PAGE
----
Traditionally marriage in Lithuania is divided into three parts. First there is the matchmaker who puts the couple together and arranges the dowry, then there is the wedding ceremony itself which consists of several very specific customs, and finally there is what is called in Lithuanian the atgriztai, or the coming back, during which the bride and groom return to the bride’s parent’s home, where the bride is now welcomed as a guest rather than as a member of the family.
In the past many Lithuanian families lived rather isolated lives on scattered farms. It was not always easy for young people to meet or to get to know each other.
Therefore the father of a prospective groom would hire the services of a matchmaker to find a suitable wife for his son. Even if a couple knew each other previously and wished to marry, the matchmaker was still hired to negotiate the dowry that the bride’s family would pay to the groom for marrying their daughter.
Engagement periods varied from region to region and could also be determined by whether the couple were already acquainted or whether they first met through the services of the matchmaker.
The first part of the ceremony was the bride’s good-bye to her family and home and her introduction to the groom’s home.
The traditional Lithuanian marriage ceremony itself was very ritualistic. It began early in the morning with the bride saying good-bye to her parents and to her parent’s home.
This was a very dramatic and sad time, with a great deal of sorrowful music and farewell songs, culminating with the bride riding away from her parent’s home and to the home of her future husband.
The bride’s arrival at the home of her intended was the second stage of the marriage ceremony. Preceding the bride would be the kraitveziai, or the dowry drivers.
They would arrive with the bride’s dowry chests which were filled with things that she had collected over the years in anticipation of this very moment. A typical dowry chest might contain such items as rolls of fabric, towels, clothing, bedclothes and similar items.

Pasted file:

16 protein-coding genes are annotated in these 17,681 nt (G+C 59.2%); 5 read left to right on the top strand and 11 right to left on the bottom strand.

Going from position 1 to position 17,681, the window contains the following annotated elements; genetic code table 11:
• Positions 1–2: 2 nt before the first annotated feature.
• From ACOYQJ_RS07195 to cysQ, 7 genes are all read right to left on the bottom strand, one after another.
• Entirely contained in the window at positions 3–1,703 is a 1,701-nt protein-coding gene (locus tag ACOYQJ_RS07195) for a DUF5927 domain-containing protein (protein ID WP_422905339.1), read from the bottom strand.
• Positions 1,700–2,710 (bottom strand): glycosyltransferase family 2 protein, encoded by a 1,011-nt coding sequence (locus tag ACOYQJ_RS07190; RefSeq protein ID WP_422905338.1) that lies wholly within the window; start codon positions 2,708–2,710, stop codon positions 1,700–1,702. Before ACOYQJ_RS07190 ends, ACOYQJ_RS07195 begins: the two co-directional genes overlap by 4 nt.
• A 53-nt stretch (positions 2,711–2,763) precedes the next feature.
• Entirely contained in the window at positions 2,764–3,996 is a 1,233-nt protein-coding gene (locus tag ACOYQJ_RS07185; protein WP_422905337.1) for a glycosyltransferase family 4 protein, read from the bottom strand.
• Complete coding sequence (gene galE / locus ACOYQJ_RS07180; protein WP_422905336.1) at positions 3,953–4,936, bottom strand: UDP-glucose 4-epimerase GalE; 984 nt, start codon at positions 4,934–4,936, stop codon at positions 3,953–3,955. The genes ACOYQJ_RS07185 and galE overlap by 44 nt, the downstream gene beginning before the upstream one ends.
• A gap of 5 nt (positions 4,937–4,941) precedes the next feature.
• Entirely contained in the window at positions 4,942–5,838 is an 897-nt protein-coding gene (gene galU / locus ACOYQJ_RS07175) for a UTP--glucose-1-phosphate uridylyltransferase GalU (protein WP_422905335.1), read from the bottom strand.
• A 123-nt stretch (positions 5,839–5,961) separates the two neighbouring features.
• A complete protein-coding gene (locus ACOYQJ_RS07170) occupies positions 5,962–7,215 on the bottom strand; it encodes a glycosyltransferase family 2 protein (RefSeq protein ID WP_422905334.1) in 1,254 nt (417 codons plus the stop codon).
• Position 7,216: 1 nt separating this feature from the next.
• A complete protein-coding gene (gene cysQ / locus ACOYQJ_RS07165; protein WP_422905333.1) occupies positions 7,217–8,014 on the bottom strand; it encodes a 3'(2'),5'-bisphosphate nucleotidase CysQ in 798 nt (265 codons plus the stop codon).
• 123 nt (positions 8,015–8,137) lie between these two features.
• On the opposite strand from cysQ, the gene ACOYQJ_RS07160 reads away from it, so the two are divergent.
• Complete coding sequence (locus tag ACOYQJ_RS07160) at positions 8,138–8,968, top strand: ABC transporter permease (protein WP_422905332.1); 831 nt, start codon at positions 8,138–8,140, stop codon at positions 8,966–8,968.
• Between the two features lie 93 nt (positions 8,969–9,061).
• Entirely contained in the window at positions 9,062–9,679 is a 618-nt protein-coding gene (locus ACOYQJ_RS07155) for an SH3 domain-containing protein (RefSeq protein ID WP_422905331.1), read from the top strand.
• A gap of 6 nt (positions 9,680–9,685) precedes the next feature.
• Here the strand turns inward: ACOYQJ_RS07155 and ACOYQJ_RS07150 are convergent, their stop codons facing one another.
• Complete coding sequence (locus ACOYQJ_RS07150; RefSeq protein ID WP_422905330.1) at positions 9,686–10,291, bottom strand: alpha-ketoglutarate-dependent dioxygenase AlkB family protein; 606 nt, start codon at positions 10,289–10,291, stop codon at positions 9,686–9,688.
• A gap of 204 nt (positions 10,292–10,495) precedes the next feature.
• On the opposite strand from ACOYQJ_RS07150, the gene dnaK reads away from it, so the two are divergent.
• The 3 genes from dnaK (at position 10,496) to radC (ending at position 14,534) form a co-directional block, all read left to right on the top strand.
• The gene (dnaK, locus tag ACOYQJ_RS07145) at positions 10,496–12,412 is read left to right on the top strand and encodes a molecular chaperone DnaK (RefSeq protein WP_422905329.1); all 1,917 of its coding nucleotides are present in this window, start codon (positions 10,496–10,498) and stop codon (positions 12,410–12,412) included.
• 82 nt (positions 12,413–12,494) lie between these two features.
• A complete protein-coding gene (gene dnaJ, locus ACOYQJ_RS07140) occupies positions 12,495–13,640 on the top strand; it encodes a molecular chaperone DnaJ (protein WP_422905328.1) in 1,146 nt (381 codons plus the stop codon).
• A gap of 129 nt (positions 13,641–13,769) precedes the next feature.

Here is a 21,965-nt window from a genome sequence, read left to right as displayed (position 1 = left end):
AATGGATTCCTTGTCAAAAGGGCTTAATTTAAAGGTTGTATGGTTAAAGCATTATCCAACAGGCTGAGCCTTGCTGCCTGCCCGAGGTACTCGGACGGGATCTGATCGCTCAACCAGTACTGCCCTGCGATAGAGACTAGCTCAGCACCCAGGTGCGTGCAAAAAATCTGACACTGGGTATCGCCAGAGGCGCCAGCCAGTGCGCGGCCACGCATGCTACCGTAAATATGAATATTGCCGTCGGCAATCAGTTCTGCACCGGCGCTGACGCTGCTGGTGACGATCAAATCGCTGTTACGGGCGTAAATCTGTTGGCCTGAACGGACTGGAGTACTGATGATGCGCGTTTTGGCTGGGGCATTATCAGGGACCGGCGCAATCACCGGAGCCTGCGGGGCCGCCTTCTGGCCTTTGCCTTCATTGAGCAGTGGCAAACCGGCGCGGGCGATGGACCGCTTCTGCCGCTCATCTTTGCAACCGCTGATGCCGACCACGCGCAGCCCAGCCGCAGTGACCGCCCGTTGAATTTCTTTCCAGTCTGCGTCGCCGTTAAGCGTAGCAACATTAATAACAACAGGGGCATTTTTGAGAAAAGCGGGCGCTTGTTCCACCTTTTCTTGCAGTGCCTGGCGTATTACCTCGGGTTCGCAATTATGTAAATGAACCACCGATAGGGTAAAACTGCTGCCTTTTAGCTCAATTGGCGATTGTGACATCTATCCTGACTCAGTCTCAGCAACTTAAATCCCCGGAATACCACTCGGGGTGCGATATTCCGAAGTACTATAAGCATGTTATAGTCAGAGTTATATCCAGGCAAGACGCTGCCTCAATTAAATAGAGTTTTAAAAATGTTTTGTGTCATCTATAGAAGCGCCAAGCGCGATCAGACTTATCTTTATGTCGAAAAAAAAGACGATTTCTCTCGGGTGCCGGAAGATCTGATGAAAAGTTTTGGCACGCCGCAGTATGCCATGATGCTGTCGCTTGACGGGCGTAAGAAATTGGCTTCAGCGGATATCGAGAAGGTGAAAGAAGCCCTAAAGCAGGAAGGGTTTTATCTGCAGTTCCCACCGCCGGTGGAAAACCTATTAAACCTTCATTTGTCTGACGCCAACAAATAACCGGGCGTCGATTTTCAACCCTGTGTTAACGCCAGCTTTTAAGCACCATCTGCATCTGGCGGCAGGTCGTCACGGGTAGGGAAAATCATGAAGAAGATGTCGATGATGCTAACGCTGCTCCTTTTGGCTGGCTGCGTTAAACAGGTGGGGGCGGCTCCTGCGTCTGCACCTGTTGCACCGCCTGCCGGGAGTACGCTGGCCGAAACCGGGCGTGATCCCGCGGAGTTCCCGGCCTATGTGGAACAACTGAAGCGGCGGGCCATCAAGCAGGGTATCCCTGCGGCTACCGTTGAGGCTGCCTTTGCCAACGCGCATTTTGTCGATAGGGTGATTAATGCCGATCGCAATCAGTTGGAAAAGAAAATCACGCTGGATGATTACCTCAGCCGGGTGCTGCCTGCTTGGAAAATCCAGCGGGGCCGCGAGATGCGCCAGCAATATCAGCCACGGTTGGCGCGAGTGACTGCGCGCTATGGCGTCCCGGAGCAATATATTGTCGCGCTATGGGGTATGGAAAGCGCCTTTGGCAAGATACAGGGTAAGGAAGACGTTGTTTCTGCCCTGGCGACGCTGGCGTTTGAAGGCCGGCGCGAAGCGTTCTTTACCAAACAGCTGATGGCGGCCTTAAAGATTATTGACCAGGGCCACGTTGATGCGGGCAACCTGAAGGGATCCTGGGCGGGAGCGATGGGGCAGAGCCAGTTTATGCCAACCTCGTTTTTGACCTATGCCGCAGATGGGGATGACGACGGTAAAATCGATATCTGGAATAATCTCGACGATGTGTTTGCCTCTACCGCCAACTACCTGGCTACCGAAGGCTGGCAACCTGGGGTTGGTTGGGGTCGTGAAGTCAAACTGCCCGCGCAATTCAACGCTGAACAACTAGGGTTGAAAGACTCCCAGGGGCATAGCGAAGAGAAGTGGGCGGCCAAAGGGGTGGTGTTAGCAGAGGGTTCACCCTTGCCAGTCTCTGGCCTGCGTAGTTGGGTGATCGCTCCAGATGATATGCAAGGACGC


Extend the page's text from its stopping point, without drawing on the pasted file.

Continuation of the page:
Towels and sashes were important items in ancient Lithuania. One of the first things the prospective bride did upon entering the groom’s home was to place a red towel on the hearth next to the stove in order to gain the good graces of the spirits of the home. She also hung sashes on various places of honor around the home, and then presented the groom’s parents with towels, sashes, and shirt material.
The actual wedding ceremony itself followed the presentation of the bride to the groom’s household. The bride-to-be entered the church wearing a wreath of rue, symbolizing her childhood.
The ceremony would begin with the bride’s matron of honor and other married women removing the bride’s girlish wreath of rue and replacing it with the headdress of a mature woman, symbolizing the young bride’s transition from girlhood into womanhood.
The wedding vows varied from region to region of Lithuania but were generally fairly simple, requiring the couple to pledge themselves one to another until death parted them. A charming tradition was to have the flower girl and the ring bearer both dressed in exact miniature copies of the bride and groom’s wedding outfits.
At the conclusion of the ceremony the bride and groom place the wedding rings on each other’s finger, symbolizing never-ending love, and the marriage is sealed with a kiss.
Following the vows, friends and family guard the new couple jealously at the reception and spells are cast and rituals performed that are intended to keep evil spirits away from the couple – especially the bride – and which would also insure the couple’s fertility.
Another ancient tradition was for the couple to drink wine and to eat salt and bread upon entering the reception hall – symbols of joy, tears, and work, the three elements of a life together.
The couple would also be showered with both grain and water and were then wrapped in furs to insure that their life together would be rich and successful and that their future harvests would be bountiful and their livestock healthy and fat.
Finally came the third part of the ceremony. This was the atgriztai or the coming back. The coming back generally took place after a one week honeymoon.
During this part of the ceremony the bride returned to her parent’s home for a brief visit – and she was welcomed into her family’s home as a guest, rather than as a member of the family, symbolizing her transition from her family’s home to her own home.
Today few Lithuanians follow all of the ancient traditions, although in small, rural villages many of the traditions are still followed today as they have been for hundreds of years.
Nevertheless, even Lithuanians living in modern cities still hearken back to many of the ancient traditions as a way to both keeping a tie to their heritage as well as a way to keep the romance of marriage alive and well into the 21st century.